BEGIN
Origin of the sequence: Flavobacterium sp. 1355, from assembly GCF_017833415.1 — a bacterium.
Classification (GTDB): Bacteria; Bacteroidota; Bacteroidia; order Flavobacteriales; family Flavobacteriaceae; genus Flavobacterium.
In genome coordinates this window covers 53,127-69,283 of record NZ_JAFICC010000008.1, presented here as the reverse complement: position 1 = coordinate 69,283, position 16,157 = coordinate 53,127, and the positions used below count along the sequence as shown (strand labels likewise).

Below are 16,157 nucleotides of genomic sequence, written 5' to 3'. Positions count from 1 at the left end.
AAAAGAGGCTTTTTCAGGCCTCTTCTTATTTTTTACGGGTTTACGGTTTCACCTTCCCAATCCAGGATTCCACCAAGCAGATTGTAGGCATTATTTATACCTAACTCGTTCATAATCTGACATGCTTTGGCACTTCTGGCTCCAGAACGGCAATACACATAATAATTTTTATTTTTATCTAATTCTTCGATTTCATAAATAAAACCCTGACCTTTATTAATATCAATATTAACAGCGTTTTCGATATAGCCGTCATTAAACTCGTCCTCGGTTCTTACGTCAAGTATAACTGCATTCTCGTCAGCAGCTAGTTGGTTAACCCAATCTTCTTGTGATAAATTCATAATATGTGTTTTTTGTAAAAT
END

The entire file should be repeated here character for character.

Origin of the sequence: Flavobacterium sp. 1355, from assembly GCF_017833415.1 — a bacterium.
Classification (GTDB): Bacteria; Bacteroidota; Bacteroidia; order Flavobacteriales; family Flavobacteriaceae; genus Flavobacterium.
In genome coordinates this window covers 53,127-69,283 of record NZ_JAFICC010000008.1, presented here as the reverse complement: position 1 = coordinate 69,283, position 16,157 = coordinate 53,127, and the positions used below count along the sequence as shown (strand labels likewise).

Below are 16,157 nucleotides of genomic sequence, written 5' to 3'. Positions count from 1 at the left end.
AAAAGAGGCTTTTTCAGGCCTCTTCTTATTTTTTACGGGTTTACGGTTTCACCTTCCCAATCCAGGATTCCACCAAGCAGATTGTAGGCATTATTTATACCTAACTCGTTCATAATCTGACATGCTTTGGCACTTCTGGCTCCAGAACGGCAATACACATAATAATTTTTATTTTTATCTAATTCTTCGATTTCATAAATAAAACCCTGACCTTTATTAATATCAATATTAACAGCGTTTTCGATATAGCCGTCATTAAACTCGTCCTCGGTTCTTACGTCAAGTATAACTGCATTCTCGTCAGCAGCTAGTTGGTTAACCCAATCTTCTTGTGATAAATTCATAATATGTGTTTTTTGTAAAAT